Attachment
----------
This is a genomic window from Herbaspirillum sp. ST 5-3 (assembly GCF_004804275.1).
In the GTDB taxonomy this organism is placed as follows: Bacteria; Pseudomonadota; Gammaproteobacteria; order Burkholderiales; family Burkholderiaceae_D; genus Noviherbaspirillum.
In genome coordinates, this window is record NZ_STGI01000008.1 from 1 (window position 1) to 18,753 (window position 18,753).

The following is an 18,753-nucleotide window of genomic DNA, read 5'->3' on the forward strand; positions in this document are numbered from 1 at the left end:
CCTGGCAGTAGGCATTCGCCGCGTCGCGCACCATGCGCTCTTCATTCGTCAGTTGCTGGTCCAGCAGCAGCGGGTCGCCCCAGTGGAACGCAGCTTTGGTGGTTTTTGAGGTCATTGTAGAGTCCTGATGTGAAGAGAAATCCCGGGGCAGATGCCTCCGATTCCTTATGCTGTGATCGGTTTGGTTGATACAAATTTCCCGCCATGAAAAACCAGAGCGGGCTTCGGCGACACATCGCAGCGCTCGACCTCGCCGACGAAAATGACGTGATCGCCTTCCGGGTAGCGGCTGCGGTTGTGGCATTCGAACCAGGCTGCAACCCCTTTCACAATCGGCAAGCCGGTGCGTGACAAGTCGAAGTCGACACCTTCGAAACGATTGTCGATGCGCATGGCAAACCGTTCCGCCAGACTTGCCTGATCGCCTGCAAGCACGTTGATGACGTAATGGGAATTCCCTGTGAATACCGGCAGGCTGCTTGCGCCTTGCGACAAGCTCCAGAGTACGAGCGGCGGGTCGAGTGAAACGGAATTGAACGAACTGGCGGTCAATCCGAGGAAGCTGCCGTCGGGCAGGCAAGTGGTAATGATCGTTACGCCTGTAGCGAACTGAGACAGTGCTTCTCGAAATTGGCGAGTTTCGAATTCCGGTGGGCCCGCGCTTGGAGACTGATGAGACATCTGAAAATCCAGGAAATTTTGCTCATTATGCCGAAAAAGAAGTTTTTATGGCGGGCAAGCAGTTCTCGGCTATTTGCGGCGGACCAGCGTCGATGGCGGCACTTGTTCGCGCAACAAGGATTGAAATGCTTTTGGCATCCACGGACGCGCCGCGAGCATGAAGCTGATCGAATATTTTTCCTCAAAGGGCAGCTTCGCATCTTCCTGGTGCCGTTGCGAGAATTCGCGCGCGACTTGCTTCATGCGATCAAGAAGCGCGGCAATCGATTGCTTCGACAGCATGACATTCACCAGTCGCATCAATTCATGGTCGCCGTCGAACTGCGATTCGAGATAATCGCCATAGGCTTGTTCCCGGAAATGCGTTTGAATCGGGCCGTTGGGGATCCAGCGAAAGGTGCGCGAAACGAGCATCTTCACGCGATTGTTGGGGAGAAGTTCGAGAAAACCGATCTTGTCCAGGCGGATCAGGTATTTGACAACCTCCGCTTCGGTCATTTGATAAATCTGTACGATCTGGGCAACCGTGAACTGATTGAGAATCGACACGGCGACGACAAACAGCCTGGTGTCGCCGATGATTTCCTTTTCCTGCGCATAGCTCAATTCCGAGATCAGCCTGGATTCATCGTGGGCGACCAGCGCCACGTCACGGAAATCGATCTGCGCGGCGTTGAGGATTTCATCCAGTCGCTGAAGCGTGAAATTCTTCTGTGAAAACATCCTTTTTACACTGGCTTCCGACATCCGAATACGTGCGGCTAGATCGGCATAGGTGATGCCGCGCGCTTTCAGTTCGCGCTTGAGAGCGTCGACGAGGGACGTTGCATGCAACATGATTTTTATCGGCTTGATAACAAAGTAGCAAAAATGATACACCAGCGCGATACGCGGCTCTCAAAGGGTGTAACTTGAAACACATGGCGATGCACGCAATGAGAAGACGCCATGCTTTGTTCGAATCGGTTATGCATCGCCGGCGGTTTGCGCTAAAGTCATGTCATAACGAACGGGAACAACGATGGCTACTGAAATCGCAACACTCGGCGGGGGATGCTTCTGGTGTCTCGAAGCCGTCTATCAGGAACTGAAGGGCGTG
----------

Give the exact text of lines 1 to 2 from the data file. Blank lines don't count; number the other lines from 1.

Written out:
This is a genomic window from Herbaspirillum sp. ST 5-3 (assembly GCF_004804275.1).
In the GTDB taxonomy this organism is placed as follows: Bacteria; Pseudomonadota; Gammaproteobacteria; order Burkholderiales; family Burkholderiaceae_D; genus Noviherbaspirillum.